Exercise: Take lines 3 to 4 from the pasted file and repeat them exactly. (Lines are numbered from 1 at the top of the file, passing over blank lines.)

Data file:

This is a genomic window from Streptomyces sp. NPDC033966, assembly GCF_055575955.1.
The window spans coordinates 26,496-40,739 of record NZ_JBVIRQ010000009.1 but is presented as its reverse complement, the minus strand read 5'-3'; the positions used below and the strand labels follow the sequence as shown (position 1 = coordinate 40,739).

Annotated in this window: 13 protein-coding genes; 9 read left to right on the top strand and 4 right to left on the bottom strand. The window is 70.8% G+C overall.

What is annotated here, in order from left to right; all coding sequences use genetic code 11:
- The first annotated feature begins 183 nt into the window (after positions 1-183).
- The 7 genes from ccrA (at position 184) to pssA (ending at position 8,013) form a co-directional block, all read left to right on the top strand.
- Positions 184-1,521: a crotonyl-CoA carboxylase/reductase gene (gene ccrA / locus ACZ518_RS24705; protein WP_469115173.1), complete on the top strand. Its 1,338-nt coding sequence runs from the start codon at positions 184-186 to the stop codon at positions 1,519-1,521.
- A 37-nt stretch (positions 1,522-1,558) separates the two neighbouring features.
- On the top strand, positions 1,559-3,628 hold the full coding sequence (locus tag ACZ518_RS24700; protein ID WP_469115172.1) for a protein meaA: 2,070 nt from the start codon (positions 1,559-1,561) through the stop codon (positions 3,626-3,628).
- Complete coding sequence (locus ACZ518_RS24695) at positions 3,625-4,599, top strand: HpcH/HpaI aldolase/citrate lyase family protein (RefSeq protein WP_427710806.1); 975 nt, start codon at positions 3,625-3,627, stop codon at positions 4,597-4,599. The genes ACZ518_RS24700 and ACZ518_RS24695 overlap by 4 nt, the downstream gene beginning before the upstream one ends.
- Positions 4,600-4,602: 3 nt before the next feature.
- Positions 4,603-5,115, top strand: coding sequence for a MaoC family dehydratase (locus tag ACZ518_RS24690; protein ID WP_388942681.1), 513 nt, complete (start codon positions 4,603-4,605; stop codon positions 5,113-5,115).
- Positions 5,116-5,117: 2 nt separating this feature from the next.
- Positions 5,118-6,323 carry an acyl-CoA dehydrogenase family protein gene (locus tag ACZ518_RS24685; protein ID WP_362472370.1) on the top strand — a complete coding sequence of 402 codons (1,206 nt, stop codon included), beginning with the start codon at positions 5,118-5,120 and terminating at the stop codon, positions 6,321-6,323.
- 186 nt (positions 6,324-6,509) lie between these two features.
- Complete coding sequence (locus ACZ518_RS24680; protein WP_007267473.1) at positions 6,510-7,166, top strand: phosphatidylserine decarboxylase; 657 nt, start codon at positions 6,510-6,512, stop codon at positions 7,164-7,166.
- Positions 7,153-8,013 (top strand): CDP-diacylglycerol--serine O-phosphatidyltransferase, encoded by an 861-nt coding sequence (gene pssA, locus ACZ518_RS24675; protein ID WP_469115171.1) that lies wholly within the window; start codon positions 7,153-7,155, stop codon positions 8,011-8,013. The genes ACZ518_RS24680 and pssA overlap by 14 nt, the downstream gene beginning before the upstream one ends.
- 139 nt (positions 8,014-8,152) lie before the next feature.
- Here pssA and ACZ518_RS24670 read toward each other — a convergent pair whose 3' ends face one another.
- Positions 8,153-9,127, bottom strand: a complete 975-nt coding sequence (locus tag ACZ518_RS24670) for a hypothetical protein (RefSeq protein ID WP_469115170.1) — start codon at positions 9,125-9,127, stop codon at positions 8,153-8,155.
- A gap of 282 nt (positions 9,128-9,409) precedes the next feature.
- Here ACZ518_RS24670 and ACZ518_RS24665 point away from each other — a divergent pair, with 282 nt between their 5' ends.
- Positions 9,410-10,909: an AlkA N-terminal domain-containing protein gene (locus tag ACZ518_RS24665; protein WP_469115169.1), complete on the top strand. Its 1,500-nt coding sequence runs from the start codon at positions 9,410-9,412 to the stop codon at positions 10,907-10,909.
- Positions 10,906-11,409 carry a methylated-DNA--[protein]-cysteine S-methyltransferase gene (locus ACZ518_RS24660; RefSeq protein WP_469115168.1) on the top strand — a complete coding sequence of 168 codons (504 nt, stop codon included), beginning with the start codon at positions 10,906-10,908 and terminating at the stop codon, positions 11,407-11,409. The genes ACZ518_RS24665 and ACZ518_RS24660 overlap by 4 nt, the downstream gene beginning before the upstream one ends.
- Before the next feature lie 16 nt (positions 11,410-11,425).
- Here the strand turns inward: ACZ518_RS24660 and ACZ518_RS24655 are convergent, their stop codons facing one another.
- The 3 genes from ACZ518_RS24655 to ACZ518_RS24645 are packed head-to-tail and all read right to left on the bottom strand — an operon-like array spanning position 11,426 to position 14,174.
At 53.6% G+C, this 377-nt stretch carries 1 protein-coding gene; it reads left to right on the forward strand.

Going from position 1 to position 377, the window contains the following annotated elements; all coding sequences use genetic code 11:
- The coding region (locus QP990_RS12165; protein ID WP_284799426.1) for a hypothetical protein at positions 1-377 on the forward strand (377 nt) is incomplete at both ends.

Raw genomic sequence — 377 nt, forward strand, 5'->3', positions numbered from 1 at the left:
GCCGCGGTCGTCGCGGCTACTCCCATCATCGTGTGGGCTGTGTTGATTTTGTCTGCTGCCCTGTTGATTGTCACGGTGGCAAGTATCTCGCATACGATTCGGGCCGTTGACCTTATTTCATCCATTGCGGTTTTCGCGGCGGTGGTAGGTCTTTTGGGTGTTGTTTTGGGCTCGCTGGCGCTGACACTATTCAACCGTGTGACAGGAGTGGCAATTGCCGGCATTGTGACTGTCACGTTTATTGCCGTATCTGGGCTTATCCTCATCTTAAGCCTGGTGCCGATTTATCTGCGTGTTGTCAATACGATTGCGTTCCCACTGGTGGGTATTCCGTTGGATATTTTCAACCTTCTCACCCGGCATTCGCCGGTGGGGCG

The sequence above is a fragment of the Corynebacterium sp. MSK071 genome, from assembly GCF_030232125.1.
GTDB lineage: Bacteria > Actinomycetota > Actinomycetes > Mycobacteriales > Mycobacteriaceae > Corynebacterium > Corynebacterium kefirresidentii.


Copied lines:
Annotated in this window: 13 protein-coding genes; 9 read left to right on the top strand and 4 right to left on the bottom strand. The window is 70.8% G+C overall.

What is annotated here, in order from left to right; all coding sequences use genetic code 11: